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Freiburg Epilepsy CenterDepartment of Neurosurgery

Treatments

With the help of special drugs, so-called antiepileptic drugs, on aims at preventing upcoming seizures. We use all known medications for epilepsy, if necessary also medications that are only approved outside Germany. We also use all newly approved drugs, so that you always receive modern epilepsy treatment adapted to your individual needs. In monotherapies and combinations of drugs, we strive to achieve the best possible tolerability. As a large university epilepsy centre, we take part in scientific studies (set link). This offers you the opportunity to receive new drugs at a very early stage.

Approximately 30% of patients do not achieve a satisfactory result from medical treatment. If remaining seizures impair the quality of life, the evaluation of a surgical treatment option is important. The goal of such a surgical intervention is to specifically remove the area from which the seizures originate. Accordingly, a locally definable cause of the epilepsy is a precondition. The Neurocentre Freiburg has made a major contribution to the development and establishment of surgical techniques in the treatment of epilepsy. The localisation and subsequent removal of the affected area is a great challenge, in particular in patients with often subtle malformations of cortical development. The interdisciplinary cooperation of specialists from different departments and neuropsychologists ensures excellent treatment results. You can find further information on the surgical procedures here.

If surgical procedures are no option, new treatment methods using brain stimulation techniques can also be used. For example, the usage of a vagus nerve of thalamic stimulator can reduce the frequency and severity of epileptic seizures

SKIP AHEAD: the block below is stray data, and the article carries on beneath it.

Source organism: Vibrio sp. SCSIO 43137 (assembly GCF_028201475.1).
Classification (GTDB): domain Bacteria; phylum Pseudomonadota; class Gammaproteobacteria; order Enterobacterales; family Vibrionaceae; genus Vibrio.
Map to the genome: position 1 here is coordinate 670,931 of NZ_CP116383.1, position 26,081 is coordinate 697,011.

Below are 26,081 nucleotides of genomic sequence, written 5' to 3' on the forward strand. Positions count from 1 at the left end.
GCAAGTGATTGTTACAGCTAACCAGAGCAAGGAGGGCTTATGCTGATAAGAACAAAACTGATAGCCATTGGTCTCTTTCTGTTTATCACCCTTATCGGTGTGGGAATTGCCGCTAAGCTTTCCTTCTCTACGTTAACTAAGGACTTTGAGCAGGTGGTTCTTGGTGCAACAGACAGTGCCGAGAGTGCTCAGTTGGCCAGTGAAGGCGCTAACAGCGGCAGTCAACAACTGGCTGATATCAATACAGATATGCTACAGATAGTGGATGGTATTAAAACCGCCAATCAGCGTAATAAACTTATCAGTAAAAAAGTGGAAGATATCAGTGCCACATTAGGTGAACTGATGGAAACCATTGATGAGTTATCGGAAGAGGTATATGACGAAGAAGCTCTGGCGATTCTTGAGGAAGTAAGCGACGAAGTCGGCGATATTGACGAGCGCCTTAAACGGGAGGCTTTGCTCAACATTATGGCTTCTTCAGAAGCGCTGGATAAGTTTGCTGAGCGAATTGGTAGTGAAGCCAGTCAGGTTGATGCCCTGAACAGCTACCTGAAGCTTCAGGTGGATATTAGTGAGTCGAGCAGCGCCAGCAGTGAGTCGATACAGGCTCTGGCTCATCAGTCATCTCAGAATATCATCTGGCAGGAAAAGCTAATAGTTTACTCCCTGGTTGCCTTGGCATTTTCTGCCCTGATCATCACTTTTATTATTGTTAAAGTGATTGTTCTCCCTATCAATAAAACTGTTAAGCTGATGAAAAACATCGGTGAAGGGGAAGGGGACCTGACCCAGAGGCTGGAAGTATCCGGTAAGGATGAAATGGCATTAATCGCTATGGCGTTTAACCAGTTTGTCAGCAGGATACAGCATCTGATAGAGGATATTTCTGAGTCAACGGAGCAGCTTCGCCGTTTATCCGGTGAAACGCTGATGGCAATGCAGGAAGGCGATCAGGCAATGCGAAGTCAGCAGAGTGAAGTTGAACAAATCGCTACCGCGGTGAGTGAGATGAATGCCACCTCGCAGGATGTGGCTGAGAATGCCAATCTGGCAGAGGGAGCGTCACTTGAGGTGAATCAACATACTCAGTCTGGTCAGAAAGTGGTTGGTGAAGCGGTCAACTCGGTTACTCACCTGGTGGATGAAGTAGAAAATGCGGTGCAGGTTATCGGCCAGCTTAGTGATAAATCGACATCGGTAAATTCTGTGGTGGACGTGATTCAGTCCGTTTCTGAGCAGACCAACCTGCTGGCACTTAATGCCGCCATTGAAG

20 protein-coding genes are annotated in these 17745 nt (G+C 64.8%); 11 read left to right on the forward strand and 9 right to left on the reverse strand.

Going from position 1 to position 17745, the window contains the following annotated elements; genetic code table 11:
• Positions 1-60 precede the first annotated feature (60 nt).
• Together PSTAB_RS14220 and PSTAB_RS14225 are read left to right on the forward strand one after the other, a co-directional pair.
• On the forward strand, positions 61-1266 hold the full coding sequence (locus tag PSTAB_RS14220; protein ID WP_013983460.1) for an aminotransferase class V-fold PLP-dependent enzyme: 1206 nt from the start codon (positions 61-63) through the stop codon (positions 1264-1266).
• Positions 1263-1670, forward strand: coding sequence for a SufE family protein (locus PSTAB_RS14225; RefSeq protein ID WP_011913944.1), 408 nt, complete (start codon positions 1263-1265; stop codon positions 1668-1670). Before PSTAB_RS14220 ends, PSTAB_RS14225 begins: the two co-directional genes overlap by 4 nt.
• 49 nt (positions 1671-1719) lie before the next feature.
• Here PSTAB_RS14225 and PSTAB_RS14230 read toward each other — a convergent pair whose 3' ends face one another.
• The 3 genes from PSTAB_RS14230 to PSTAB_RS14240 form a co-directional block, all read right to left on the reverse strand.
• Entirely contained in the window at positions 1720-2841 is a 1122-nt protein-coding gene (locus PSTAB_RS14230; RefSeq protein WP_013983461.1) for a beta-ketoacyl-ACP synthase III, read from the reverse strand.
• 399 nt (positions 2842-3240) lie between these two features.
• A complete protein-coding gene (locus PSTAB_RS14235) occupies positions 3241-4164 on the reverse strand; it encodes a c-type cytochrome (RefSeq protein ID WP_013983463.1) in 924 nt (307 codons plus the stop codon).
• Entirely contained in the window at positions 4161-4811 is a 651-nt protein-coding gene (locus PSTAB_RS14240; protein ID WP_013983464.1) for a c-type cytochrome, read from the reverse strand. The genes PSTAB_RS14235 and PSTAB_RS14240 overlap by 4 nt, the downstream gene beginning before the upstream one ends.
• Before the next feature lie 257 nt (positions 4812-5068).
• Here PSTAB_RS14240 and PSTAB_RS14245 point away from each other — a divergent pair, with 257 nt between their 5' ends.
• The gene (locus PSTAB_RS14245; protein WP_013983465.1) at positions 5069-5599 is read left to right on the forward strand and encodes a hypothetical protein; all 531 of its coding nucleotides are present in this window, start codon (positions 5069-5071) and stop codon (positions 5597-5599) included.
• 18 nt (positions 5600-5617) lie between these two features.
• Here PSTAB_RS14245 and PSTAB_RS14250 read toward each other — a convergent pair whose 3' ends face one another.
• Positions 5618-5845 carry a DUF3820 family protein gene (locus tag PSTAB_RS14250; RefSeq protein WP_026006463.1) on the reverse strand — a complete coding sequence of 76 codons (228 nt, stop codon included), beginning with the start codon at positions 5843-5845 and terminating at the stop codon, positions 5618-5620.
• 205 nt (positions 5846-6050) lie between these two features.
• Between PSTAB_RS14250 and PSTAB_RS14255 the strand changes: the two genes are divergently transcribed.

How does a vagus nerve stimulator work?

The Vagus Nerve Stimulator is inserted under the skin in the upper left breast area and connected to the vagus nerve at the neck by an electrode. The implantation is performed under general anaesthesia and takes about 1hour. After surgery, a longer hospital stay is usually not necessary.  As a pulse-emitting and battery-powered device, the VNS has certain similarities to a pacemaker. The batteries should be replaced after about 7-10 years.  At regular 5-minute intervals, the VNS generates electrical stimuli that are transmitted to the brain. Depending on the tolerance and effect on the frequency of epileptic seizures, the strength of the stimulation is individually adjusted over months.   You can also activate the stimulator yourself. For this purpose you will receive a magnet with which you can trigger an additional and more intensive stimulation. For example, if you perceive an aura, you can reduce the spread of epileptic activity. Or relatives can trigger a stimulation if they notice early signs of a seizure.

What influence does the stimulation have on my epileptic seizures?